Kenenisa Bekele (This photo was downloaded from the Facebook page of Berlin Marathon and is being used here for representation purpose. No copyright infringement intended)

Ethiopian marathon great Kenenisa Bekele has won the 2019 Berlin Marathon in near world record time.

On Sunday (September 29, 2019) Bekele, 37, covered the course at Berlin – rated the fastest among the World Marathon Majors – in two hours, one minute and 41 seconds, just two seconds shy of the world record. Kenyan legend Eluid Kipchoge had set the current world record at the same event last year with a timing of 2:01:39.

Ashete Bekere of Ethiopia took top honors in the women’s race. She finished in 2:20:14. Of the six podium positions in the men’s and women’s race at Berlin, Ethiopians won five. They swept the men’s event and took the top two positions in the women’s.

Birhanu Legese finished behind Bekele in 2:02:48 while fellow countryman Sisay Lemma finished in 2:03:36 hours. In the women’s race, Ashete Bekere was followed by Mare Dibaba who finished in 2:20:21. Sally Chepyego of Kenya finished in third place with a timing of 2:21:06.

Bekele’s run was the second fastest to date in the history of the marathon.

“ I am very sorry. I am not lucky. But I still can do this. I don’t give up,’’ BBC quoted Bekele as saying in its report on the event.

His previous best in the marathon was 2:03:03, clocked while winning the 2016 edition of the Berlin Marathon. The winning performance at the same event on Sunday comes on the back of mixed fortunes since 2017. He dropped out of the 2017 Dubai Marathon past the halfway mark; he finished second at the 2017 London Marathon, sixth at the 2018 London Marathon and dropped out about a mile from the finish at the 2018 Amsterdam Marathon. In February 2019, he had withdrawn from the year’s Tokyo Marathon due to a stress fracture that was taking time to heal.

One of the all-time greats of distance running and much respected for his running form, Bekele holds the current world and Olympic records in the 5000m and 10,000m. According to Wikipedia, he is the most successful runner in the history of the IAAF World Cross Country Championships with six long course (12km) and five short course (4km) titles. At the 2009 IAAF World Championships held in Berlin, he became the first man to win both 5000m and 10,000m at the same championships.

 (The author, Latha Venkatraman, is an independent journalist based in Mumbai.)


This photo was downloaded from the Facebook page of the IAAF World Championships and is being used here for representation purpose. No copyright infringement intended.

Kenya’s Ruth Chepngetich struck gold in the women’s marathon at the 2019 IAAF World Athletics Championships which got underway in Doha on September 27.

Running in hot and humid weather conditions, she covered the distance in 2:32:43. Bahrain’s Rose Chelimo took silver with timing of 2:33:46 while bronze went to Namibia’s Helalia Johannes, who finished in 2:34:15.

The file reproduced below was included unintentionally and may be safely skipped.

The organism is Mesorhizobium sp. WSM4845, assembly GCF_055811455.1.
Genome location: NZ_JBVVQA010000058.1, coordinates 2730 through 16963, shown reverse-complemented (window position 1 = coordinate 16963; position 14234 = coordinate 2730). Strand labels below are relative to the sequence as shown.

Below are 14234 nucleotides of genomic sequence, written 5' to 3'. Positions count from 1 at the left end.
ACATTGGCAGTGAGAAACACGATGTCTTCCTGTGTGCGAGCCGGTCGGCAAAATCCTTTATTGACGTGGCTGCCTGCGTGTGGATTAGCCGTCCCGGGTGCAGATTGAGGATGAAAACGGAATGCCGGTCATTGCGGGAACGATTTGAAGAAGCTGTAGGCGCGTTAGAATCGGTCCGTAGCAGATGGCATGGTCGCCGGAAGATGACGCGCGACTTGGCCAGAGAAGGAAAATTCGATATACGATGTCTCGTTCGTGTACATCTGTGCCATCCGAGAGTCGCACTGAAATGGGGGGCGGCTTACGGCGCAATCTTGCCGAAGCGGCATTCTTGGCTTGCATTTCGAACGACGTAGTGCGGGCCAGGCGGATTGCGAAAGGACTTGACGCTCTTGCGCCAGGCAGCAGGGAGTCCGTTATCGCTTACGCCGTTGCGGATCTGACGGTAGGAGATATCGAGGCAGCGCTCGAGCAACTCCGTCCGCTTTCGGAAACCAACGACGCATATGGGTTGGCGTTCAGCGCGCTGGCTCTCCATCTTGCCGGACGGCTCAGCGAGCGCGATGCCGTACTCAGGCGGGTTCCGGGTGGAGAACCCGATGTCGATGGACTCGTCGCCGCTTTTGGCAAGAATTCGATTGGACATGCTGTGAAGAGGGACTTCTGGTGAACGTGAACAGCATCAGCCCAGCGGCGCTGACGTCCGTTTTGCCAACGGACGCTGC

It was the first time a marathon was being run at midnight at a world championship. The choice of that hour was to beat the region’s warm weather. “ On this occasion the challenge was about endurance rather than speed as the race began in temperatures officially estimated at between 30 and 32.7 Centigrade, and humidity of 73 per cent,’’ a report about the race and the 25 year old-Kenyan athlete’s winning run, available on the website of International Association of Athletics Federations (IAAF), said. A related BBC report pointed out that of 68 runners who started the race, 28 pulled out owing to the weather conditions. Among those pulling out was Britain’s Charlotte Purdue and Ethiopia’s Ruti Aga, winner at the 2019 Tokyo Marathon. The BBC report quoted Ethiopia’s marathon coach Haji Adillo Roba saying that they wouldn’t have run the race in such conditions in their country.

Ahead of the Doha championships kicking off, there were concerns that the women’s marathon may not be held as scheduled because of the prevailing warm weather. Eventually, the organizers decided to proceed with it. On September 27, the IAAF issued a press statement confirming the decision. “ The IAAF has today sent a letter to the entrants in the women’s marathon at the IAAF World Athletics Championships Doha 2019 confirming that the race will go ahead as planned this evening. The latest weather information confirms that the Wet Bulb Globe Temperature for tonight’s race will be at or below 30 degrees. This is within the range (28 to 30.9 degrees WBGT) that has been predicted and planned for in the past six months. Team leaders and team doctors were briefed about the conditions for the endurance events at the Technical Meeting yesterday. As of noon today, all 69 women who were on the start list two days ago remained scheduled to start the race (the final entry list of 71 athletes included two reserves),” the statement said.  Wet Bulb Globe Temperature (WBGT) is the recognized international standard for measuring heat, humidity and thermal stress conditions.  The IAAF Competition Medical Guidelines recommend that mitigation measures should be implemented in endurance events where the WBGT measure is over 28°C.

According to the statement, the IAAF and the Local Organizing Committee did everything possible to minimize the heat-related risks. Steps taken included running the endurance events at midnight, disseminating information to all member federations over the past six months, increasing the number of refreshment points along the course, over-scaling the medical plan for the endurance events, recruiting leading medical experts to be part of the medical team and maintaining communication between IAAF medical doctors and team doctors. It also informed that the IAAF Medical Delegate had reassured all competing athletes that the weather would be carefully monitored throughout the day and shared with the teams before the start of the race, to ensure the event is run at an acceptable level of health risk.